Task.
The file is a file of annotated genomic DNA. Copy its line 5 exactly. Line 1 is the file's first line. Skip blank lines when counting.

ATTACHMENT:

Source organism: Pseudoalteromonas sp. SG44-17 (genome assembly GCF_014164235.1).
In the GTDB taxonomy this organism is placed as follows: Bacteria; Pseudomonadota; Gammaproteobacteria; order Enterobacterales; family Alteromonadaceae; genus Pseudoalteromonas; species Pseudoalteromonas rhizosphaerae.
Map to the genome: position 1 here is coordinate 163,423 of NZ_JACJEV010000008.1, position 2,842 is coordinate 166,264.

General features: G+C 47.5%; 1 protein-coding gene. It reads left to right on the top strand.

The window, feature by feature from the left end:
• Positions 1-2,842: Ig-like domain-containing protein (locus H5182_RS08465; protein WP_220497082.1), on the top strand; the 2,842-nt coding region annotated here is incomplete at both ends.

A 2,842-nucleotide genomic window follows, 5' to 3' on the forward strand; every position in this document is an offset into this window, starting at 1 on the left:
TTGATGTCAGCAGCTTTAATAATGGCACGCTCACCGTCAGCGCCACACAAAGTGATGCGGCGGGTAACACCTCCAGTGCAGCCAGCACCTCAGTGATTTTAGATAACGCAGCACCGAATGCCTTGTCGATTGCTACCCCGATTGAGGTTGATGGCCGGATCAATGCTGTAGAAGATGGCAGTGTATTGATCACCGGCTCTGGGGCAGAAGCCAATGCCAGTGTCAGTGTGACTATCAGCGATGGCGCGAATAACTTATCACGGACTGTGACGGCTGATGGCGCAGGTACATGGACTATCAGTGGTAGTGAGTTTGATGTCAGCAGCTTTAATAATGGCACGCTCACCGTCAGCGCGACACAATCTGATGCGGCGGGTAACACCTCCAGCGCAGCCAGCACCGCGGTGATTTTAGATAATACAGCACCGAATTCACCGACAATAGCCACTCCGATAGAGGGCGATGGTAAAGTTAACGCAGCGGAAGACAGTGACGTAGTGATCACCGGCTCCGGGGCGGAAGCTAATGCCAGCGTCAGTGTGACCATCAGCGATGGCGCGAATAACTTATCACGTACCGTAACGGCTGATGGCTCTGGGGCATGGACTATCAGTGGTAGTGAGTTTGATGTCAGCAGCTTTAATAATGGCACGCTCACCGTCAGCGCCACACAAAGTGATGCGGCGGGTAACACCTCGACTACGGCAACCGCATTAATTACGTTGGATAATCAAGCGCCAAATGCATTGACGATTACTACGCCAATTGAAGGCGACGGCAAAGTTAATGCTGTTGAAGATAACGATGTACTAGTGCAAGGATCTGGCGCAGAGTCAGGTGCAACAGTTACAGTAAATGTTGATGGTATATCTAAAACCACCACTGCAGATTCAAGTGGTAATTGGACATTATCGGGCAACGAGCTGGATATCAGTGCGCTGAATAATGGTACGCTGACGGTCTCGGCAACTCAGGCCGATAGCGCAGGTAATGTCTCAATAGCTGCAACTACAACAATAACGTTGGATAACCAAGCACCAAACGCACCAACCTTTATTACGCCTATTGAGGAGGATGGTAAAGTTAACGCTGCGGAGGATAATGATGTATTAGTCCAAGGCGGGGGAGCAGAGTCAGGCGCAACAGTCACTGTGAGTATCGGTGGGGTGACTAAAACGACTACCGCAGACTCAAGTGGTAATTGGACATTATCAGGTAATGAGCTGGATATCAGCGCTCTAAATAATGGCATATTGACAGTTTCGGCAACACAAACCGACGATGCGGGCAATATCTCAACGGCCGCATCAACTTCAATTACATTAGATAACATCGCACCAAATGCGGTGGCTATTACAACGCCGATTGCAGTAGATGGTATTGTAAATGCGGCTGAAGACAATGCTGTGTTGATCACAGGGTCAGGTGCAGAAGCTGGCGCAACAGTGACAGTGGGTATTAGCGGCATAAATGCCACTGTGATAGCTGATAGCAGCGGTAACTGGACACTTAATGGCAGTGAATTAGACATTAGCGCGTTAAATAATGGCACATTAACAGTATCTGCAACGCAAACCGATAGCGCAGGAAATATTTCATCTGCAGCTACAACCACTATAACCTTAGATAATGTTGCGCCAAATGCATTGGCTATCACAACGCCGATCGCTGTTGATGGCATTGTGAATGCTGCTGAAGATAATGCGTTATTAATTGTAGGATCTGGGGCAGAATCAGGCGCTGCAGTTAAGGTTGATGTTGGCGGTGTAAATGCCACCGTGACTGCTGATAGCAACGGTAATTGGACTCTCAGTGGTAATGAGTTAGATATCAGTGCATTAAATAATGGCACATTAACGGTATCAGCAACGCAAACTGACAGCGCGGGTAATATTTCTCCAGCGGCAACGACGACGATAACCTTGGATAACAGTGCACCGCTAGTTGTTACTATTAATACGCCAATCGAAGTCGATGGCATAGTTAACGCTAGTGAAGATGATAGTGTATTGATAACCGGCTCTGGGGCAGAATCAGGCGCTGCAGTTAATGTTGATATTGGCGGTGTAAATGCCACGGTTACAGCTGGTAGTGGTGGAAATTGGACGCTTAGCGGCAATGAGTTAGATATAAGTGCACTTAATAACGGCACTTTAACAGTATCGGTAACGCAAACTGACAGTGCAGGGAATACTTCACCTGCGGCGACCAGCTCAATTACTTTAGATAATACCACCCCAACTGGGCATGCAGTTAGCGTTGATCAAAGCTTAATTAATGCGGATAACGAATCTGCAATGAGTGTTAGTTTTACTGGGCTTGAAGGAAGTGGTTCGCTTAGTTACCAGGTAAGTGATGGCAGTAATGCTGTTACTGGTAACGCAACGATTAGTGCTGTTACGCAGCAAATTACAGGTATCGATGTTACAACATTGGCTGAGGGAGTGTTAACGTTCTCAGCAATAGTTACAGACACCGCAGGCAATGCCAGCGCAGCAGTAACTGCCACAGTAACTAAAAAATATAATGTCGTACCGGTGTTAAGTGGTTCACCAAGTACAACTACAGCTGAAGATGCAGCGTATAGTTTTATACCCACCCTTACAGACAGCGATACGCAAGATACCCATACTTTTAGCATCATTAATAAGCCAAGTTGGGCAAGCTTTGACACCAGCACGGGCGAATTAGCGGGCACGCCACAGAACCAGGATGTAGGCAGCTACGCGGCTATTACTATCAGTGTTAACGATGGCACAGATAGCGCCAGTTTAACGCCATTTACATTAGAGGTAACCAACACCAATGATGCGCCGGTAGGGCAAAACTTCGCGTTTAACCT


The window, feature by feature from the left end: